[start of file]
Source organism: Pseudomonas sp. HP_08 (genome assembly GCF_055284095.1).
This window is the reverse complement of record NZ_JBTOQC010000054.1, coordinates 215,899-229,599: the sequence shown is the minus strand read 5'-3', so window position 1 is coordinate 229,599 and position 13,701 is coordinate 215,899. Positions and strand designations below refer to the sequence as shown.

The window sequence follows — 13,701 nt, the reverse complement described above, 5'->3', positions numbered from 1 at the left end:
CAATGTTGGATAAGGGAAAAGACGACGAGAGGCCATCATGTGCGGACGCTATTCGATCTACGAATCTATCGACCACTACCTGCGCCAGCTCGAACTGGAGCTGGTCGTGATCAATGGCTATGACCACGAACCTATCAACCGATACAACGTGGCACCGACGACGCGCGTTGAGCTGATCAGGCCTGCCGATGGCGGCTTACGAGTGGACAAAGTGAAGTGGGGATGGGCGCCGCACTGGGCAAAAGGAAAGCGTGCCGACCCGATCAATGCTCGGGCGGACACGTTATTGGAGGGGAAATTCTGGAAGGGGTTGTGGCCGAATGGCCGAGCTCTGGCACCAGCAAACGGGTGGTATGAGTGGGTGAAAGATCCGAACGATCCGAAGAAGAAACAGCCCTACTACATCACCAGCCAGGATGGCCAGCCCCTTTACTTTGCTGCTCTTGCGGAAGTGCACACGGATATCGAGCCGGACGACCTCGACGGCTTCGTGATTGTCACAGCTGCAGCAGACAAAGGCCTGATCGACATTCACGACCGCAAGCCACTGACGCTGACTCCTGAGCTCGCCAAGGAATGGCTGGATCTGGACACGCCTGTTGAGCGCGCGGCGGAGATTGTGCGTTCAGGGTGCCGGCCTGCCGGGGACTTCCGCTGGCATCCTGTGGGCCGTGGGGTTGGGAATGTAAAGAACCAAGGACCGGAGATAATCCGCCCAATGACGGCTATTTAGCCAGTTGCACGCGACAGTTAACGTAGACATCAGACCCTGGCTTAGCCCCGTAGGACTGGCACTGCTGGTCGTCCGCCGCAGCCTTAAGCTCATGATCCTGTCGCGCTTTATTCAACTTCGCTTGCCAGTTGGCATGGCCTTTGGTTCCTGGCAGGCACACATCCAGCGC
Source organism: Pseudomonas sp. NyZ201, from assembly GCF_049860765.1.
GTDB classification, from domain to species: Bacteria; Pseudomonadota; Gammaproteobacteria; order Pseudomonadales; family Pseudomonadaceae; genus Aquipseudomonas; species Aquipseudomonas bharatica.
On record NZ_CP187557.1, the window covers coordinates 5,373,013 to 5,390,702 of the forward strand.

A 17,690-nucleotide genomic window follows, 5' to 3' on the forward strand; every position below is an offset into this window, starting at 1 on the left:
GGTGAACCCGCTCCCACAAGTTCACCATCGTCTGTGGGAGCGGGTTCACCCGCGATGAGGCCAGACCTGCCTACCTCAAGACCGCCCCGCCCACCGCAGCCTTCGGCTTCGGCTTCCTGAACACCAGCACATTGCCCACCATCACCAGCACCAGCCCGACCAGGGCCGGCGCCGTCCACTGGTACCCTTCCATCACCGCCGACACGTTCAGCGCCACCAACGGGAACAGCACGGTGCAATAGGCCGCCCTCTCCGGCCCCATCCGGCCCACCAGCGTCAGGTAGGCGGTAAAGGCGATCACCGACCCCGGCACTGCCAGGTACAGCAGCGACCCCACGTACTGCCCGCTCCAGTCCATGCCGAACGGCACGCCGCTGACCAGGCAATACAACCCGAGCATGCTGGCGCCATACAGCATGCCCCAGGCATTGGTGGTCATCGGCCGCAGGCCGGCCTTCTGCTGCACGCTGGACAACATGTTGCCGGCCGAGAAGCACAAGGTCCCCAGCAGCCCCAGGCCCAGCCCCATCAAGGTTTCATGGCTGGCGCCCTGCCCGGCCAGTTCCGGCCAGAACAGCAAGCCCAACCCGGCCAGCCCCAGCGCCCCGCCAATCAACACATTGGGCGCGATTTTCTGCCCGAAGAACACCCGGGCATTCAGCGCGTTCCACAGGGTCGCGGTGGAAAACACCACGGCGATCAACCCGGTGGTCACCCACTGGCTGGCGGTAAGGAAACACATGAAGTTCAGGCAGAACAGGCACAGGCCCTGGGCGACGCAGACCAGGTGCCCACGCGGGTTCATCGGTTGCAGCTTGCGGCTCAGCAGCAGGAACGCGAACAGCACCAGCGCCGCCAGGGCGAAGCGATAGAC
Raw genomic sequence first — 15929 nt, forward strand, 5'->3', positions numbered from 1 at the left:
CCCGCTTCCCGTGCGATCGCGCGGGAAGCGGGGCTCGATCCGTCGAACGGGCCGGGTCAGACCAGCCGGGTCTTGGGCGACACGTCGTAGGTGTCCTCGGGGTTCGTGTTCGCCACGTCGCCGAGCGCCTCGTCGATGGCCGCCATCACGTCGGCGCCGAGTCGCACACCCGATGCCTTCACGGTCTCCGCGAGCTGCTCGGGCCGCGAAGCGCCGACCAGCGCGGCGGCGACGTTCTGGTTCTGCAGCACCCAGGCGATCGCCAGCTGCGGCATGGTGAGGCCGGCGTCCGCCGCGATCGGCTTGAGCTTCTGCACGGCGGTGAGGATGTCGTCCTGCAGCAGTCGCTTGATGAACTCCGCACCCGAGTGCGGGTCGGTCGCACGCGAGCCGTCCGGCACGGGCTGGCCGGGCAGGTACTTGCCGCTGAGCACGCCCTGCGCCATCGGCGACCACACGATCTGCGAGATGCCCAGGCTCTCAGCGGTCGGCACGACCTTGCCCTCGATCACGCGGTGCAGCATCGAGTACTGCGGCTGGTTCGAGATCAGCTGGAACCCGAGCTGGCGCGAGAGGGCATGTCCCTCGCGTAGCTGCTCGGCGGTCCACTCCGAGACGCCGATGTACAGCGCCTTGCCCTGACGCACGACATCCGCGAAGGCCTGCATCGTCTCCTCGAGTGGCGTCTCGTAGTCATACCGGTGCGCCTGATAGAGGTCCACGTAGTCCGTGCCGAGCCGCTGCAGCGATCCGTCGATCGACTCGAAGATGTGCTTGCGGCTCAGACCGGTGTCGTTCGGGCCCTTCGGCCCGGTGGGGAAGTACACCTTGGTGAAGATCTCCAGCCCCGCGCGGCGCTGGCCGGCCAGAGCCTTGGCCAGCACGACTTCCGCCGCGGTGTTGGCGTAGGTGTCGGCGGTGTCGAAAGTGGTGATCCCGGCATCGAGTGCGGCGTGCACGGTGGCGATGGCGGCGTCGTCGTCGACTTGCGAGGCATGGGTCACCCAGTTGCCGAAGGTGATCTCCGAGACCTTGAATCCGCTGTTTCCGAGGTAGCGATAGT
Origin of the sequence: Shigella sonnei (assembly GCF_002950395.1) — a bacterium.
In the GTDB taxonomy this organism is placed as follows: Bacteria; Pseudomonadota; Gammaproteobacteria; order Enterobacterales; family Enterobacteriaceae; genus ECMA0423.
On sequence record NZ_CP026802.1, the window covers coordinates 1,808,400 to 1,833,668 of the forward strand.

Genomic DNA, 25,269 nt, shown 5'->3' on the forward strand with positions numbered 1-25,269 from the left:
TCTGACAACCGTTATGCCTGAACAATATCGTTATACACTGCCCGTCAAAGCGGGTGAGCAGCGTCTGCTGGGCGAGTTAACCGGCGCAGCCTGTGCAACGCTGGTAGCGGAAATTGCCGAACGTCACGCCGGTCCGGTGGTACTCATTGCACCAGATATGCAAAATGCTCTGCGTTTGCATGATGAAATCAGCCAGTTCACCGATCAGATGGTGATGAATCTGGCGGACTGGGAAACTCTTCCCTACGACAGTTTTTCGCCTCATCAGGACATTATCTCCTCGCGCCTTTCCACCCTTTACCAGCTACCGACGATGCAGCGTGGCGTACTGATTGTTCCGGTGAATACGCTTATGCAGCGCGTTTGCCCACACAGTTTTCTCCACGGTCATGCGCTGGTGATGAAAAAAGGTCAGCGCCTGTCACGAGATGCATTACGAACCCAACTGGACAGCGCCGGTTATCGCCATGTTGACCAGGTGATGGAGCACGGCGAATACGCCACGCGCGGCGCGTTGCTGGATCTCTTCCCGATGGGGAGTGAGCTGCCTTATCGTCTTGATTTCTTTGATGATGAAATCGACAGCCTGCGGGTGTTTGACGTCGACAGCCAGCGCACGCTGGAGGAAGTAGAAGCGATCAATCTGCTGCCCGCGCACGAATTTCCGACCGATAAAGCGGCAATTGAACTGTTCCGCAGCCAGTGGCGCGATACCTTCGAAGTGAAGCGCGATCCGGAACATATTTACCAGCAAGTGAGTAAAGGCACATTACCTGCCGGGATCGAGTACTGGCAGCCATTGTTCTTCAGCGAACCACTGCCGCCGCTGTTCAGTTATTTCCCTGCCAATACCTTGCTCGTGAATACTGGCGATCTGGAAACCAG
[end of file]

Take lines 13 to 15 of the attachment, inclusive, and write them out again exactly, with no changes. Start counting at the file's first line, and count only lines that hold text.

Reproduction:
In the GTDB taxonomy this organism is placed as follows: Bacteria; Pseudomonadota; Gammaproteobacteria; order Enterobacterales; family Enterobacteriaceae; genus ECMA0423.
On sequence record NZ_CP026802.1, the window covers coordinates 1,808,400 to 1,833,668 of the forward strand.

Genomic DNA, 25,269 nt, shown 5'->3' on the forward strand with positions numbered 1-25,269 from the left: